Nora Gallagher writes this book about Communion, “The Sacred Meal”. This also talks of other faiths rites that are also practiced at that time. The book is based on the writer’s talks of her own feelings and thoughts of Communion that she practices which makes it interesting.

Disclosure of Material Connection: I received this book free from the publisher through the BookSneeze®.com book review bloggers program. I was not required to write a positive review. The opinions I have expressed are my own. I am disclosing this in accordance with the Federal Trade Commission’s 16 CFR, Part 255 : “Guides Concerning the Use of Endorsements and Testimonials in Advertising.”

Wednesday, January 12, 2011

Starting fresh

We have been talking of the New Year, starting fresh since we moved to a bigger place (and better for us financiallyand emotionally since it reminds us of our childhood homes) finances and in health. They hold hands all the time.

I just finished setting up the pantry in the basement in this house. Great to see what I don't have and need because I use all the time...and bad to see what I have an over abundance of and don't hardly use at all. So we started wondering if I bought stuff not knowing I had it because I didn't have a written inventory or because it was hidden in the small house under the bed,couch, love seat etc. More likely as we found out this weekend, it was given to us because we do eat it, we just don't eat as much as we are given.I know the kids will pass to us things that are considered healthy because they don't eat it and know we do.

SO where does that leave me??? I have a wonderful and extremely varied pantry including over 100 herbs and spices. I have a good amount of meat even though it is low or out of chuck roast, pork butt roast,and Once again,I live out in the "boonies" according to my kids, love it love it love it. BUT you can't run thru the drive thrus of fast food(after reading they douce my hamburger with ammonia I don't think I want to anyways) and you can't have fast food or pizza deliveried.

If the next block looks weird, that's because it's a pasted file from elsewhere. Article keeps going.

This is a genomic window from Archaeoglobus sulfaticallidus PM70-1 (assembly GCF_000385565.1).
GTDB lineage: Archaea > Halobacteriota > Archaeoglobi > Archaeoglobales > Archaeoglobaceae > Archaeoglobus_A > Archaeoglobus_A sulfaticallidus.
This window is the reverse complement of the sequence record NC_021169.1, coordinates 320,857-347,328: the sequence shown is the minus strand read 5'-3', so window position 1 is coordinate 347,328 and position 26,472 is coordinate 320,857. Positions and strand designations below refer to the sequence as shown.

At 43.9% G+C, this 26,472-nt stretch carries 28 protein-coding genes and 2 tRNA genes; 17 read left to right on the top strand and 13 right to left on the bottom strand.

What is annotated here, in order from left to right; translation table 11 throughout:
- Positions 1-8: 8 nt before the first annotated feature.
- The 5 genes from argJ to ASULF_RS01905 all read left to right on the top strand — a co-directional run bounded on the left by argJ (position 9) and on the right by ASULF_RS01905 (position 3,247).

You have to cook or you beg your hubby to make popcorn in lard,bacon grease and drown it in real butter. That only works on the weekend when he isn't trying to pack his lunch from the leftovers of dinner.

I also am looking at eating healthier foods. I eat natural foods mostly so will be planting a garden this spring (Square Foot Gardening is the way to go).

My plan so far it is to use the pantry up so when the garden comes in there are empty shelves to put it on as I process it. AND to eat more whole grains, more veggies and fruit AND spend less money on food and non food.

Thursday, January 6, 2011


Bragging some of the grandkids got together and made these for several of us at Christmas. They picked the Buckeyes while walking down the street and put it together. They were a little upset they didn't have enough letters to spell Nonna correctly or Grand-dad but as far as we are concerned they are perfect. Best part...they gave their imagination and time.

Wednesday, January 5, 2011


It's hard moving even when it's something you want to do...not necessarily the leaving the old place and going some where new. The packing and moving and the unpacking is the hard part. Especially when you have tons of stuff from years of living or take everything and anything that you are given.LOL

We are finally completely in the new place that we fondly call the farm as it is our landlord's grandparents farm house.The family is still farming around us and using the barns.

BUT there are over 160 boxes sitting in the garage left to unpack after I unpacked what was in the house. I figure about 8-10 a day and I'll be done by the end of the month.My oldest is excited because it means next month I can start getting my stuff out of her house. We down sized the house but not the stuff.LOL. Now we are back into a house that is basicly the same size we raised the kids in but the master bedroom and the only bathroom is on the ground floor. Hubby doesn't like to walk up and down stairs. I love to which is a good thing as the washer and dryer is in the basement and where I put the main part of the pantry.

Now if I can catch up the Christmas candy and cookies etc before this weekend it will be great.

Have a Blessed Day